Cheat Sheet

JavaFX For Dummies Cheat Sheet

From JavaFX For Dummies

By Doug Lowe

The trick to developing JavaFX applications is negotiating your way through the plethora of classes that make up the JavaFX API. At the minimum, you’ll need to use the Scene and Stage classes in your application’s start method. And you’ll need to use basic layout classes, control classes, and shape classes.

Getting Started with JavaFX

The start method is the heart of any JavaFX application. This method is called when the application is loaded, and a reference to the application’s primary Stage is passed as a parameter. The start method creates the Scene object and displays it in the stage.

@Override public void start(Stage primaryStage)
{
    Group root = new Group(); 
    Scene scene = new Scene(root, 300, 250);
    primaryStage.setScene(scene);
    primaryStage.setTitle("The Click Me App");
    primaryStage.show();
}

Basic Layout Panes in JavaFX

Layout panes in JavaFX let you manage the placement controls and shapes that appear in your scenes. Don’t forget that a layout pane is itself a node, so you can nest layout panes within other layout panes to create complicated layouts.

HBox

HBox hbox1 = new HBox(10);     // sets spacing
hbox1.getChildren().addAll(btn1, btn2, btn3);
hbox1.setAlignment(Pos.CENTER);
hbox1.setPadding(new Insets(10));
hbox1.setSpacing(10);

VBox

VBox vbox1 = new VBox(10);     // sets spacing
vbox1.getChildren().addAll(btn1, btn2, btn3);
vbox1.setAlignment(Pos.CENTER);
vbox1.setPadding(new Insets(10));
vbox1.setSpacing(10);

FlowPane

FlowPane flow1 = new FlowPane(10, 10);
flow1.getChildren().addAll(btn1, btn2, btn3);
flow1.setAlignment(Pos.CENTER);
flow1.setOrientation(Orientation.VERTICAL);
flow1.setVgap(10);
flow1.setHgap(10);
flow1.setPrefWrapLength(5);

BorderPane

BorderPane border1 = new BorderPane();
border1.setCenter(btn1);
border1.setTop(btn2);
border1.setRight(btn3);
border1.setBottom(btn4);
border1.setLeft(btn5);

Basic Controls in JavaFX

JavaFX defines a plethora of controls that you use to interact with the user. The most commonly used are Label, Button, TextField, CheckBox, and RadioButton.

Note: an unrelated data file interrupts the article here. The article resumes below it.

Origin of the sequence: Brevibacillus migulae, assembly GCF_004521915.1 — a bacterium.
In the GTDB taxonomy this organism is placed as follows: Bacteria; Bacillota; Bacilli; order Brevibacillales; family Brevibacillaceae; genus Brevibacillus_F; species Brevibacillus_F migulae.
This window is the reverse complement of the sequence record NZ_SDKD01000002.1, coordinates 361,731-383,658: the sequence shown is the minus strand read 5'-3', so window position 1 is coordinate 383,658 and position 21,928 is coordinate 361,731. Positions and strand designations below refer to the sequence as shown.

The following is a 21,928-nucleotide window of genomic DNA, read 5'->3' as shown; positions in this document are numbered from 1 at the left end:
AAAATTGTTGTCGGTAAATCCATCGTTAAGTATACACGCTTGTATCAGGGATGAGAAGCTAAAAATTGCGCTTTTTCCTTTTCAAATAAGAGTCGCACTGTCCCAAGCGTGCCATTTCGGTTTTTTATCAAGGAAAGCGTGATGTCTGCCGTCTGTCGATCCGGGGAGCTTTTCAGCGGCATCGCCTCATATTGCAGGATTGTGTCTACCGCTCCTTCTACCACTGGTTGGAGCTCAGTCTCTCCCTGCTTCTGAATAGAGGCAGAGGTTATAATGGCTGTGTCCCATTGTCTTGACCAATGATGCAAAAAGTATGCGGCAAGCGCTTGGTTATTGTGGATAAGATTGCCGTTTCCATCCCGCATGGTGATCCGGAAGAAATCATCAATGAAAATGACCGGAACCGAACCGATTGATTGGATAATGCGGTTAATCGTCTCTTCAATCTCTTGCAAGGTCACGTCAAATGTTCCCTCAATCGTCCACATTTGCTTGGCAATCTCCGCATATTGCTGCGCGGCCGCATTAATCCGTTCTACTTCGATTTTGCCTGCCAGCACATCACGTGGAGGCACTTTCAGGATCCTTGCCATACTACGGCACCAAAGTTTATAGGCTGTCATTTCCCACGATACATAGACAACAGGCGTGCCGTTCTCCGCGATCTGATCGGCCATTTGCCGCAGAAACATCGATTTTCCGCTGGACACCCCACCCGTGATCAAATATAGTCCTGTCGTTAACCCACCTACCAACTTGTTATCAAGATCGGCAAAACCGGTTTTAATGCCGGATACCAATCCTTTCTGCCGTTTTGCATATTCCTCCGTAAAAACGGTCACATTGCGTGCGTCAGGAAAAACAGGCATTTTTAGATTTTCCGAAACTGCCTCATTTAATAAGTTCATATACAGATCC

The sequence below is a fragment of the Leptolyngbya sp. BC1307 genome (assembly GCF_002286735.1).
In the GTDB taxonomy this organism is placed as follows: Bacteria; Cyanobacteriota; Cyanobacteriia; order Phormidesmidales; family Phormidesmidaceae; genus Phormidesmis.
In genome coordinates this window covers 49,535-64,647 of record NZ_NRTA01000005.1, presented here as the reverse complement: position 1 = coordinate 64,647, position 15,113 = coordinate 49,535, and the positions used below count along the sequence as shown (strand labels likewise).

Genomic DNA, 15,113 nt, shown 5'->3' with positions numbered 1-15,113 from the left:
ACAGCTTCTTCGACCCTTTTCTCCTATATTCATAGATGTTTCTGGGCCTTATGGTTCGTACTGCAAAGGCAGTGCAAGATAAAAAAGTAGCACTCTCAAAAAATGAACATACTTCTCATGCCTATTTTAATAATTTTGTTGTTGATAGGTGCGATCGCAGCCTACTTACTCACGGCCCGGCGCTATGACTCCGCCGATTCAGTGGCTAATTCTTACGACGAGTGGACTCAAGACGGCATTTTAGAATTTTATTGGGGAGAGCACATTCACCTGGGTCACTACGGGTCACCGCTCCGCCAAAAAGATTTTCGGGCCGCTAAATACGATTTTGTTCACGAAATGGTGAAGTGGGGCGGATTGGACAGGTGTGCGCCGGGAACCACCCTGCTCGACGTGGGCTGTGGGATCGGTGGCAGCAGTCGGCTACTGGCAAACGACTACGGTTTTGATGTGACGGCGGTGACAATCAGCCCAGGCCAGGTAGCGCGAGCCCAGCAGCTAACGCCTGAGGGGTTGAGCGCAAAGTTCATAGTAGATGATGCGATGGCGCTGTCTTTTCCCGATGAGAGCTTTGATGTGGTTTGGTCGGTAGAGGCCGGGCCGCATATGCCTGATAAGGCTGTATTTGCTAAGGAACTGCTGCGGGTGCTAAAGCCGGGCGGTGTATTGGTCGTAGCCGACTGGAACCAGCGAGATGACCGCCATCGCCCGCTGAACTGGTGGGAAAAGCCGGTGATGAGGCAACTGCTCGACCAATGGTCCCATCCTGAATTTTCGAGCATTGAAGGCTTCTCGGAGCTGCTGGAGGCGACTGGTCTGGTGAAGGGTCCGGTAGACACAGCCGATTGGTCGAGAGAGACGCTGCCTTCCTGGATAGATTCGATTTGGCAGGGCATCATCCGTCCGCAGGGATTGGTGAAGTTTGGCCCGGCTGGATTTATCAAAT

Label

Label lbl = new Label("This is a label");

Button

Button btn = new Button("Click Me!");
btn.setOnAction(e -> System.out.println("Click"));

TextField

TextField txtInput = new TextField("Prompt Text");
String input = txtInput.getText();

CheckBox

CheckBox chkOption = new CheckBox("Check Box Text");
if (chkOption.isSelected())
System.out.println("Option is selected");

RadioButton (with ToggleGroup)

RadioButton rdo1 = new RadioButton("Option 1");
RadioButton rdo2 = new RadioButton("Option 2");
rdo1.setSelected(true);
ToggleGroup options = new ToggleGroup();
options.getToggles().addAll(rdo1, rdo2);
if (rdo1.isSelected())
System.out.println("Option 1 is selected");

Basic Shapes in JavaFX

With JavaFX, you can draw basic two-dimensional objects such as lines, arcs, rectangles, ellipses. You can also fill the shape with a solid color, a gradient fill, or text that’s created from an image. You can make your shapes solid or transparent, and you can rotate, clip, skew, and do all sorts of other unspeakable things to them.

Shape Constructors

Rectangle rect1 = new Rectangle(100, 100, 200, 200);
Circle circle1 = new Circle(100, 100, 200);
Ellipse ellipse1 = new Ellipse(100, 100, 200, 250);
Line line1 = new Line(100,100,200,200);

Fill and Stroke

Shape1.setFill(Color.RED);
shape1.setStroke(Color.BLACK);
shape1.setStrokeWidth(3);

Translate and Rotate

Shape1.setTranslateX(100);
shape1.setTranslateY(100);
shape1.setRotate(90);